Let the Target Burn! Why Looting Isn’t the Problem
Writing by Iz Gius. Illustration by Polly Burnay.
This summer, I sat uncomfortably in my childhood home watching clips of downtown Chicago – only three L stops way – in flames. My mother’s commute to work looked like a war zone. In response to massive BLM protests, and significant property damage, Mayor Lori Lightfoot (a black lesbian ‘progressive’) imposed a curfew, shut down public transportation, and raised the bridges which lead into the downtown Loop area without notice, trapping protestors.
This was shocking and alarming, yes – but so too were the narratives about the looting and rioting coming from news platforms across the political spectrum. They spoke of how ‘peaceful’ protests had ‘descended’ after dark. Analysts condemned a ‘bad few’ who were discrediting the broader movement. Chicagoans were eager to blame the looting on opportunists who came in from the suburbs. Trump was eager to blame it on Antifa. Yet, on both the left and the right there appeared to be a real unwillingness to think critically about the distinction between violence and nonviolence, and importantly, where looting and destruction of property might fall on that shaky spectrum. Further, the fixation on tactics – legitimizing some and demonizing others – reveals a deeply flawed understanding of the nature of protest and the demands of the Black Lives Matter movement.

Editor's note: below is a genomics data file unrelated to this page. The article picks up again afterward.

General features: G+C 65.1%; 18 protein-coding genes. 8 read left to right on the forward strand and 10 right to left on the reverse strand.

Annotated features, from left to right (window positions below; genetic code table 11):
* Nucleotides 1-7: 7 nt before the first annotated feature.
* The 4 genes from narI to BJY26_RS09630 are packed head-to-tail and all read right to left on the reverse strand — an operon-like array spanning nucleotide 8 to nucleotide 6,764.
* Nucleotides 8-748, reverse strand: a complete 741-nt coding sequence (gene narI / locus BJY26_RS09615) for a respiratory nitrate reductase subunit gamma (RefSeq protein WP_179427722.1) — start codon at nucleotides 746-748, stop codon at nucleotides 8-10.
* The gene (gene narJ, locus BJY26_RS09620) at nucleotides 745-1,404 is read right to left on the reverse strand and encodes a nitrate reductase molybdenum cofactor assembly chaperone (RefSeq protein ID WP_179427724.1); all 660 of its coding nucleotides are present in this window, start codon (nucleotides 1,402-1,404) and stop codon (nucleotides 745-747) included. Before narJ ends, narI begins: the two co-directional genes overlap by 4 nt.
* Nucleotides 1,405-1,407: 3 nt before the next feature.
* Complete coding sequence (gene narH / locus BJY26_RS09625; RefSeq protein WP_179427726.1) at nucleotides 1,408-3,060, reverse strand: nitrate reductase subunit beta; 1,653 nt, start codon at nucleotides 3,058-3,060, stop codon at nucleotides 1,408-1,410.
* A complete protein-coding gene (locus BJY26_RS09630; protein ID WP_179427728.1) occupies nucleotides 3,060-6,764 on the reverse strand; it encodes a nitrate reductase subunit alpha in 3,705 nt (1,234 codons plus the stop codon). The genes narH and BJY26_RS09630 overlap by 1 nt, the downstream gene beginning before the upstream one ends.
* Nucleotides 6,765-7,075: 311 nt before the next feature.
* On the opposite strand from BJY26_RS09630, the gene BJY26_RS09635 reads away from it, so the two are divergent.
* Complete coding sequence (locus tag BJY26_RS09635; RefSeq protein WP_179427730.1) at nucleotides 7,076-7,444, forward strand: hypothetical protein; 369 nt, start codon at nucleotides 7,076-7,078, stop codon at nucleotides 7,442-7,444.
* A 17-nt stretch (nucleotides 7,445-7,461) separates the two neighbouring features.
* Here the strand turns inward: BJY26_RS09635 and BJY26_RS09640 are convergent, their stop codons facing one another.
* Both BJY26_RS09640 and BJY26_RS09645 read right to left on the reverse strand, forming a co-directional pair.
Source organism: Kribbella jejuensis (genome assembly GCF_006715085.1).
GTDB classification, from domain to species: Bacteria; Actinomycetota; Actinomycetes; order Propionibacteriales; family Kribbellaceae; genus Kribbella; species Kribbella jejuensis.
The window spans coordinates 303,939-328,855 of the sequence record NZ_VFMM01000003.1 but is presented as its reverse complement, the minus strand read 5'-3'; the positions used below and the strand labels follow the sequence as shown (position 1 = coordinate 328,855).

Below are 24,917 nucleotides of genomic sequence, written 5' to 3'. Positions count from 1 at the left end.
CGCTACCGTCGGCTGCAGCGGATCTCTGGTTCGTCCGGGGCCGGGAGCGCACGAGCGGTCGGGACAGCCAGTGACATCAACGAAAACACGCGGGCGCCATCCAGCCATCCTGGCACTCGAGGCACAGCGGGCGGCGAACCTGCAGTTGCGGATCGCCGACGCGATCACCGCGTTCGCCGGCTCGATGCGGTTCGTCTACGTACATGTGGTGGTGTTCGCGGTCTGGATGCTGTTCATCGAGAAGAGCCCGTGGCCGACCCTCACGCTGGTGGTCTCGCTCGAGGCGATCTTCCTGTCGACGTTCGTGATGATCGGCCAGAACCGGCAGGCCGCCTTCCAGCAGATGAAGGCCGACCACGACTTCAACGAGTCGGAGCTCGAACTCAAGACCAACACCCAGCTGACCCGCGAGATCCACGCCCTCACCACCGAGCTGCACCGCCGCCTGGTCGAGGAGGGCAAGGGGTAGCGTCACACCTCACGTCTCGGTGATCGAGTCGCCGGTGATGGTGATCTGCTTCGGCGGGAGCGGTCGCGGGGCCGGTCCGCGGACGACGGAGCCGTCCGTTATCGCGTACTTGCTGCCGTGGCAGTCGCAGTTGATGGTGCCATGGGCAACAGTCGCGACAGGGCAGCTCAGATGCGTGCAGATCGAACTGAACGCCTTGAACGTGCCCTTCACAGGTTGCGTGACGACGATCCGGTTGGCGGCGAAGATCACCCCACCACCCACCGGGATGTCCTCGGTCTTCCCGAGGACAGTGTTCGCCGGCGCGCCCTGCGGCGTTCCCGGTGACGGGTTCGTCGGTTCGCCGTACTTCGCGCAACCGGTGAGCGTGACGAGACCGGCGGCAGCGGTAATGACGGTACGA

On a basic level, equating destruction of property and theft with the ending of human life is problematic. According to the Cambridge Advanced Learner’s Dictionary & Thesaurus, ‘violence’ is defined as follows: ‘actions or words that are intended to hurt people; extreme force’. Setting an empty Target on fire, for example, would not be classified as violence by the first definition, although perhaps by the second. No individuals are harmed; only property destroyed or stolen. The corporations will easily recover, rebuilding stores and continuing to pay employees – the Target CEO Brian Cornell said as much in a May statement. What is violent about this act? The Oxford English Dictionary explicitly includes property alongside people in its definition of violence: ‘the deliberate exercise of physical force against a person, property, etc.’. Why are we so willing to equate the smashing of a shop window with physical violence that threatens human life? I don’t mean to diminish the negative impacts of looting on small family businesses or already under-invested low-income neighborhoods. But, if you claim to support the movement but not the methods, your priorities are out-of-whack. The most unnerving element of the explosion of racial justice protests this year should not be the fact that property has been destroyed or cop cars set on fire; it should be the fact that police continue to target and murder Black people, like George Floyd, Breonna Taylor, and Tony McDade, without accountability; that police have tear-gassed, beaten, and shot unarmed protestors; that white supremacy is flourishing in the United States and across the world. As Rebecca Pierce writes in The New Republic, ‘The hyperfocus by many on property destruction in the face of protests demanding the basic right of Black people to live, again places value on vandalized cop cars over living, breathing human beings.’